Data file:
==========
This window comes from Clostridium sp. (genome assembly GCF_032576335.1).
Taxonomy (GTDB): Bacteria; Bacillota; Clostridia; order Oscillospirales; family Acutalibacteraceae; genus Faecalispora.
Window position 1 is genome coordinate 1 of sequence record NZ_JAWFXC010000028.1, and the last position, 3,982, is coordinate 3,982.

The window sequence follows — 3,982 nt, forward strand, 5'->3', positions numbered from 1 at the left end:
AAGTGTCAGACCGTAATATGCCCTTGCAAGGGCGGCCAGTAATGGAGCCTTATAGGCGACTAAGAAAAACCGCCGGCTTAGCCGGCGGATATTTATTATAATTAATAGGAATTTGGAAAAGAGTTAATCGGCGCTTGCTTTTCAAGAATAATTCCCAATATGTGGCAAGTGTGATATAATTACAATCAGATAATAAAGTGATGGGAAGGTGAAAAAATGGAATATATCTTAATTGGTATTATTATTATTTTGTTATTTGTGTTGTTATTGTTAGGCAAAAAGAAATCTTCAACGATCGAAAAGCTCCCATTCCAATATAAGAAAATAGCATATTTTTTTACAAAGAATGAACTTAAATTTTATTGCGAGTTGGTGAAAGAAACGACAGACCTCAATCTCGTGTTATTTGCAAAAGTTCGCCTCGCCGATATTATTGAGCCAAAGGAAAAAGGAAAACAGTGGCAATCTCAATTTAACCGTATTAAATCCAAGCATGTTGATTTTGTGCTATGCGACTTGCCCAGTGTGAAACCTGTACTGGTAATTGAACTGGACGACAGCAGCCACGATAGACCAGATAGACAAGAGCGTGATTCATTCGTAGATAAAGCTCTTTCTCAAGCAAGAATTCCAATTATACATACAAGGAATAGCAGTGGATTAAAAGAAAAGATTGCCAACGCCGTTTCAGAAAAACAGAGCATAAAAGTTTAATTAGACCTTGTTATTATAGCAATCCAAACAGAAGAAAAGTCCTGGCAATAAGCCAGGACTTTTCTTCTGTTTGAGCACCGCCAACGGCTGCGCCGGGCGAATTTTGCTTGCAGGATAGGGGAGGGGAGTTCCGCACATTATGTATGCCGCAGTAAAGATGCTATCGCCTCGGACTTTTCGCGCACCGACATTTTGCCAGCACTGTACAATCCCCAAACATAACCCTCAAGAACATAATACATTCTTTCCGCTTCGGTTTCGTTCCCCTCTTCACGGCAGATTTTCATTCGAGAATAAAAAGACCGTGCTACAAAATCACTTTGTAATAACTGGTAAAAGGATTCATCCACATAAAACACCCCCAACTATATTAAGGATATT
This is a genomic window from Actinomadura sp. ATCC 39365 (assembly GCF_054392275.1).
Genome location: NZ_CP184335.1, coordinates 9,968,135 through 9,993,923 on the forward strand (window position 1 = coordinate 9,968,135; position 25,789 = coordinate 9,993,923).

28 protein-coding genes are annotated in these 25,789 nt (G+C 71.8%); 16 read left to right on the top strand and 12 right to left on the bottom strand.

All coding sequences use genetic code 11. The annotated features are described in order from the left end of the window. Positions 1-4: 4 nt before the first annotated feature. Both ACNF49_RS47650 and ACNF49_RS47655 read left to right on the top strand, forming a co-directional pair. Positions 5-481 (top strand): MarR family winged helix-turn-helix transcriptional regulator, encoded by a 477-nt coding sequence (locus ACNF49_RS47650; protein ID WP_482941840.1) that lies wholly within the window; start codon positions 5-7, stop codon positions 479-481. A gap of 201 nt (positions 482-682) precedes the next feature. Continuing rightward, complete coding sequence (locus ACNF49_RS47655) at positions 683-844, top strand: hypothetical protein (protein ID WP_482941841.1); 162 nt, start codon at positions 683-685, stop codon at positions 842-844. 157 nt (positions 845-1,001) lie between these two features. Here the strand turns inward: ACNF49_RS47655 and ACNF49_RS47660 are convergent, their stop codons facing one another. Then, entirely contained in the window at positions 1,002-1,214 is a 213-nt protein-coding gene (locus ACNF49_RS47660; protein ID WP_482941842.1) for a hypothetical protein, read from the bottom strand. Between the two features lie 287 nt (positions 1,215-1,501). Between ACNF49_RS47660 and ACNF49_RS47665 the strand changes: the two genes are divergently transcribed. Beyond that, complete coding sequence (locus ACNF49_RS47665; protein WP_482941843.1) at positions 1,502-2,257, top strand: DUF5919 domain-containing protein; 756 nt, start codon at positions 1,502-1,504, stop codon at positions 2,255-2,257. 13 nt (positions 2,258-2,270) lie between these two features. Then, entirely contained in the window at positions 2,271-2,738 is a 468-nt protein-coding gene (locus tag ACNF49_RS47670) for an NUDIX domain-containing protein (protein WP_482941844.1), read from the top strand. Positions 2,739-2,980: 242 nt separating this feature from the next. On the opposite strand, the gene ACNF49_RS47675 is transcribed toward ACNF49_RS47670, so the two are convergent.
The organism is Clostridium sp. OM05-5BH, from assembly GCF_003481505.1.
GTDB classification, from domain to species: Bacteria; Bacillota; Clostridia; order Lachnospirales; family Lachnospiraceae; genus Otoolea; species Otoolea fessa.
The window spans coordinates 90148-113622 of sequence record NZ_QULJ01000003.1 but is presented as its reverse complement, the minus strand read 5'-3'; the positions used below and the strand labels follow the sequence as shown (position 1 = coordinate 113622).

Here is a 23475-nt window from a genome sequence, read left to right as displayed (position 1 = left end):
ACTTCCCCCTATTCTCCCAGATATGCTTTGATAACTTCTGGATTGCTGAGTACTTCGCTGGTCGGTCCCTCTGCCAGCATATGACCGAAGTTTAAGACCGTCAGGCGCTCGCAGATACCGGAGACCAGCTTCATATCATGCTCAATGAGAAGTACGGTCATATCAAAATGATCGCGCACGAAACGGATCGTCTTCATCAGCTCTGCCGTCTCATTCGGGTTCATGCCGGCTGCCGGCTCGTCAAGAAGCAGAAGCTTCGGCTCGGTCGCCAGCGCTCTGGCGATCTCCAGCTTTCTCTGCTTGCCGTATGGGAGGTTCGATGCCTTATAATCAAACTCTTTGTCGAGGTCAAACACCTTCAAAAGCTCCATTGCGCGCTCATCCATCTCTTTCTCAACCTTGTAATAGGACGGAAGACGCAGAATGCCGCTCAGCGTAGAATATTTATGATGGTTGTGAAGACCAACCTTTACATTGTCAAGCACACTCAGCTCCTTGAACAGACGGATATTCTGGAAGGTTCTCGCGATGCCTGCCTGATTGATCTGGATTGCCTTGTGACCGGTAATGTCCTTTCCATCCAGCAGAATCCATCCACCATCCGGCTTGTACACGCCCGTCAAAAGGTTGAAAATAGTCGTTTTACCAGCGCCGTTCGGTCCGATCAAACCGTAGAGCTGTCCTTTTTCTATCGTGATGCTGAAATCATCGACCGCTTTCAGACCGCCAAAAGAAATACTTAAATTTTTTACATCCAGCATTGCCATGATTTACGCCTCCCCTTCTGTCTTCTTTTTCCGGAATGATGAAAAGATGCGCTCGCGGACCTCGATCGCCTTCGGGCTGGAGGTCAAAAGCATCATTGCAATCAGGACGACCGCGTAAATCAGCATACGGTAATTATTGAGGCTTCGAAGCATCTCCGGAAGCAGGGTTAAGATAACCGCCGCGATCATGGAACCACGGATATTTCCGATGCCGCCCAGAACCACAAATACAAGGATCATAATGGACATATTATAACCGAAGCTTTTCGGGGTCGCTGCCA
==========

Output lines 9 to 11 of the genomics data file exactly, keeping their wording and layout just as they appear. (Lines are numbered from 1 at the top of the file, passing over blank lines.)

All coding sequences use genetic code 11. The annotated features are described in order from the left end of the window. Positions 1-4: 4 nt before the first annotated feature. Both ACNF49_RS47650 and ACNF49_RS47655 read left to right on the top strand, forming a co-directional pair. Positions 5-481 (top strand): MarR family winged helix-turn-helix transcriptional regulator, encoded by a 477-nt coding sequence (locus ACNF49_RS47650; protein ID WP_482941840.1) that lies wholly within the window; start codon positions 5-7, stop codon positions 479-481. A gap of 201 nt (positions 482-682) precedes the next feature. Continuing rightward, complete coding sequence (locus ACNF49_RS47655) at positions 683-844, top strand: hypothetical protein (protein ID WP_482941841.1); 162 nt, start codon at positions 683-685, stop codon at positions 842-844. 157 nt (positions 845-1,001) lie between these two features. Here the strand turns inward: ACNF49_RS47655 and ACNF49_RS47660 are convergent, their stop codons facing one another. Then, entirely contained in the window at positions 1,002-1,214 is a 213-nt protein-coding gene (locus ACNF49_RS47660; protein ID WP_482941842.1) for a hypothetical protein, read from the bottom strand. Between the two features lie 287 nt (positions 1,215-1,501). Between ACNF49_RS47660 and ACNF49_RS47665 the strand changes: the two genes are divergently transcribed. Beyond that, complete coding sequence (locus ACNF49_RS47665; protein WP_482941843.1) at positions 1,502-2,257, top strand: DUF5919 domain-containing protein; 756 nt, start codon at positions 1,502-1,504, stop codon at positions 2,255-2,257. 13 nt (positions 2,258-2,270) lie between these two features. Then, entirely contained in the window at positions 2,271-2,738 is a 468-nt protein-coding gene (locus tag ACNF49_RS47670) for an NUDIX domain-containing protein (protein WP_482941844.1), read from the top strand. Positions 2,739-2,980: 242 nt separating this feature from the next. On the opposite strand, the gene ACNF49_RS47675 is transcribed toward ACNF49_RS47670, so the two are convergent.
The organism is Clostridium sp. OM05-5BH, from assembly GCF_003481505.1.
GTDB classification, from domain to species: Bacteria; Bacillota; Clostridia; order Lachnospirales; family Lachnospiraceae; genus Otoolea; species Otoolea fessa.